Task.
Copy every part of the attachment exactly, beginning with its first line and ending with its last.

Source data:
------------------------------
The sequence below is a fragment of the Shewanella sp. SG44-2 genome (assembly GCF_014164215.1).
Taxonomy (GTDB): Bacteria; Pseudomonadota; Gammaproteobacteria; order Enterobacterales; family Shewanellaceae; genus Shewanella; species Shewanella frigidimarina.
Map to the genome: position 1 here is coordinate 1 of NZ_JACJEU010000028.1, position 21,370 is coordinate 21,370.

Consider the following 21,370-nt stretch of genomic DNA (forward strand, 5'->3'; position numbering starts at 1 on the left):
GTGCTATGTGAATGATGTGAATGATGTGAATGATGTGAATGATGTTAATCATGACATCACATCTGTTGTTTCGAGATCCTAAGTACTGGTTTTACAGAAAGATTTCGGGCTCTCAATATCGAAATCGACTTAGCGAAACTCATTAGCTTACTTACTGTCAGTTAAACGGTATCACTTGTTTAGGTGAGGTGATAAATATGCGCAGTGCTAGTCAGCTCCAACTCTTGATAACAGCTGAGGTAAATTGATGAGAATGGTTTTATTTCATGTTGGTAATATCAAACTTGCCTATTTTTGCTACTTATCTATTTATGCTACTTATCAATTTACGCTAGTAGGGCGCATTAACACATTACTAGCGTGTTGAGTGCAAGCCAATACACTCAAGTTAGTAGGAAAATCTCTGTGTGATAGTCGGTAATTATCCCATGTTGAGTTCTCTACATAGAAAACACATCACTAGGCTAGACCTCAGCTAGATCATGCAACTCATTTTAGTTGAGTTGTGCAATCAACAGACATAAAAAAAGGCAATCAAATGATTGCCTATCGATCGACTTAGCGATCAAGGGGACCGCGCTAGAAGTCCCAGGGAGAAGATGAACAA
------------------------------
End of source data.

The sequence below is a fragment of the Shewanella sp. SG44-2 genome (assembly GCF_014164215.1).
Taxonomy (GTDB): Bacteria; Pseudomonadota; Gammaproteobacteria; order Enterobacterales; family Shewanellaceae; genus Shewanella; species Shewanella frigidimarina.
Map to the genome: position 1 here is coordinate 1 of NZ_JACJEU010000028.1, position 21,370 is coordinate 21,370.

Consider the following 21,370-nt stretch of genomic DNA (forward strand, 5'->3'; position numbering starts at 1 on the left):
GTGCTATGTGAATGATGTGAATGATGTGAATGATGTGAATGATGTTAATCATGACATCACATCTGTTGTTTCGAGATCCTAAGTACTGGTTTTACAGAAAGATTTCGGGCTCTCAATATCGAAATCGACTTAGCGAAACTCATTAGCTTACTTACTGTCAGTTAAACGGTATCACTTGTTTAGGTGAGGTGATAAATATGCGCAGTGCTAGTCAGCTCCAACTCTTGATAACAGCTGAGGTAAATTGATGAGAATGGTTTTATTTCATGTTGGTAATATCAAACTTGCCTATTTTTGCTACTTATCTATTTATGCTACTTATCAATTTACGCTAGTAGGGCGCATTAACACATTACTAGCGTGTTGAGTGCAAGCCAATACACTCAAGTTAGTAGGAAAATCTCTGTGTGATAGTCGGTAATTATCCCATGTTGAGTTCTCTACATAGAAAACACATCACTAGGCTAGACCTCAGCTAGATCATGCAACTCATTTTAGTTGAGTTGTGCAATCAACAGACATAAAAAAAGGCAATCAAATGATTGCCTATCGATCGACTTAGCGATCAAGGGGACCGCGCTAGAAGTCCCAGGGAGAAGATGAACAA